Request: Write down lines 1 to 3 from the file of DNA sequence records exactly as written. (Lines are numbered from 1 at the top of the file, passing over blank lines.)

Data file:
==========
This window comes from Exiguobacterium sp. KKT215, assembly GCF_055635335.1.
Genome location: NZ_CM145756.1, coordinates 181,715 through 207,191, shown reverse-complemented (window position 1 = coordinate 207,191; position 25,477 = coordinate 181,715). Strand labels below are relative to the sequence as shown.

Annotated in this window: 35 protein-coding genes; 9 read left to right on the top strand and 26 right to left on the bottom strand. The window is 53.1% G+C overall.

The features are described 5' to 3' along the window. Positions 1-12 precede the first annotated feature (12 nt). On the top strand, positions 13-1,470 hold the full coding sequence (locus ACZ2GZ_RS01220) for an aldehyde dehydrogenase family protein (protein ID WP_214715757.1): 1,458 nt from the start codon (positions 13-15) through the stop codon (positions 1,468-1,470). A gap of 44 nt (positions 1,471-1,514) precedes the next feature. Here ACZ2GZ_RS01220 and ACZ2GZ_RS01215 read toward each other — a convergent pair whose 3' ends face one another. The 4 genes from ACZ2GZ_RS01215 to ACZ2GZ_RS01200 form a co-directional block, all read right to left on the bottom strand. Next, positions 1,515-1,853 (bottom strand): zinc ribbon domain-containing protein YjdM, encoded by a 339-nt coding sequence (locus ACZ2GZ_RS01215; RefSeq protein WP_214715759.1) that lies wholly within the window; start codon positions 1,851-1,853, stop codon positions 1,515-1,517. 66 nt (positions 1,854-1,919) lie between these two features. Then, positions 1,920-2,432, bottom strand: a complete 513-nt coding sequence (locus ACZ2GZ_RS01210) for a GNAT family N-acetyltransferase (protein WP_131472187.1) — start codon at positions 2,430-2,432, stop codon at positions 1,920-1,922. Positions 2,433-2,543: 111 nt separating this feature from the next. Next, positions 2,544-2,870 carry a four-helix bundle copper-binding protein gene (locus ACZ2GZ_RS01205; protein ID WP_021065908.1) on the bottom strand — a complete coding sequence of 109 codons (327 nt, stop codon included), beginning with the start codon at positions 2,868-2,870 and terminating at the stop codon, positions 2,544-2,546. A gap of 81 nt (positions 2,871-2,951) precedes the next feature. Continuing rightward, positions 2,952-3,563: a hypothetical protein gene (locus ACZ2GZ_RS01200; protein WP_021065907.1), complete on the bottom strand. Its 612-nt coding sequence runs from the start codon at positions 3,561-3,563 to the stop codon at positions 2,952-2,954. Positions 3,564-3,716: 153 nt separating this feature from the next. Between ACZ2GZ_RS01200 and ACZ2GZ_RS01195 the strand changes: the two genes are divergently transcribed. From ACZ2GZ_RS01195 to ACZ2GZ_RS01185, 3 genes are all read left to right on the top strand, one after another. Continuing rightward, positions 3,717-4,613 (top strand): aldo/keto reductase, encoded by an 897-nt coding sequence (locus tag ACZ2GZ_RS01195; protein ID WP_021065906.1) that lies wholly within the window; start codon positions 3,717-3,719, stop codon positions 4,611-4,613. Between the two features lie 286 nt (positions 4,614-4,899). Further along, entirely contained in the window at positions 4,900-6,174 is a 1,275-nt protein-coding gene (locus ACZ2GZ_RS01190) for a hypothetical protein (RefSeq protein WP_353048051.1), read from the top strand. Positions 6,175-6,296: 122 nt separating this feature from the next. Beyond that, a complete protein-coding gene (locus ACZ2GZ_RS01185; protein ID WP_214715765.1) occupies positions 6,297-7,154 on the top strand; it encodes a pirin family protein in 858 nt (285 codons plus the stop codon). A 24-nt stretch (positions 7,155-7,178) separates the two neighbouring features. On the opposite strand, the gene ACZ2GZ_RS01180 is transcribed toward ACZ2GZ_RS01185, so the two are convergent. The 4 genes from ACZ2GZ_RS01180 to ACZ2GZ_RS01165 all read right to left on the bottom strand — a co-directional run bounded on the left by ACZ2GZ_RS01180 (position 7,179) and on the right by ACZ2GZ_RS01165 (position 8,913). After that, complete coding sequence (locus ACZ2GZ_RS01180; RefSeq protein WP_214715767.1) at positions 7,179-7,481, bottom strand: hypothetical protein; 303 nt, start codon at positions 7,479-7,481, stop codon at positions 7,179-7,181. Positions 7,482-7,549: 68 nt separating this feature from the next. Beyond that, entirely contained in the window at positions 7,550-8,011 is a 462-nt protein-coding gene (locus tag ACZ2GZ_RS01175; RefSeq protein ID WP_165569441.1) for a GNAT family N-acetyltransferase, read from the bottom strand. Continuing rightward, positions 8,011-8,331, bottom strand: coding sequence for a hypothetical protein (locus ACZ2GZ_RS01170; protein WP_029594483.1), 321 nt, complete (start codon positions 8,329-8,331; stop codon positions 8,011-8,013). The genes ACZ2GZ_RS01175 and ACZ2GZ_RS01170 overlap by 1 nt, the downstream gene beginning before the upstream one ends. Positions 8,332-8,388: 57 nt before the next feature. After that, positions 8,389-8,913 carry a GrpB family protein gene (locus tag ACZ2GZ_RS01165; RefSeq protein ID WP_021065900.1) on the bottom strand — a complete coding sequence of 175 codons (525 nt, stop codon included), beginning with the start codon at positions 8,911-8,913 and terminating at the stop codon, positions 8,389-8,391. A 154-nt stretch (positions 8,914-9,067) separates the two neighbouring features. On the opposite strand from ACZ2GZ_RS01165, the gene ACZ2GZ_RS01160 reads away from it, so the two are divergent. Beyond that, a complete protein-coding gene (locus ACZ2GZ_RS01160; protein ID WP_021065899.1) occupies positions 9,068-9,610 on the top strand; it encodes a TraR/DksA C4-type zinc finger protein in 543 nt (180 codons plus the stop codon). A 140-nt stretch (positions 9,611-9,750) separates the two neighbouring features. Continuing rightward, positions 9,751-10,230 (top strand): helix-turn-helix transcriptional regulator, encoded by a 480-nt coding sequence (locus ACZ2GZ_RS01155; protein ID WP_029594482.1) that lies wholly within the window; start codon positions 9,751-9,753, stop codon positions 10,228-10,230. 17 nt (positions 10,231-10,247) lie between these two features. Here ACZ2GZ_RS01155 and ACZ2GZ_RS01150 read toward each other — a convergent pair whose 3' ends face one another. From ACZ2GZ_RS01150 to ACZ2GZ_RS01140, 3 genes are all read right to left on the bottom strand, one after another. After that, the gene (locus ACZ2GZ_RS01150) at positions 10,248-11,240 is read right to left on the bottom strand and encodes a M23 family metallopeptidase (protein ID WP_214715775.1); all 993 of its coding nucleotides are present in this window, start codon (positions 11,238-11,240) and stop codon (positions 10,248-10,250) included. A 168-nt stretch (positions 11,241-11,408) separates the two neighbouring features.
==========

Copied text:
This window comes from Exiguobacterium sp. KKT215, assembly GCF_055635335.1.
Genome location: NZ_CM145756.1, coordinates 181,715 through 207,191, shown reverse-complemented (window position 1 = coordinate 207,191; position 25,477 = coordinate 181,715). Strand labels below are relative to the sequence as shown.

Annotated in this window: 35 protein-coding genes; 9 read left to right on the top strand and 26 right to left on the bottom strand. The window is 53.1% G+C overall.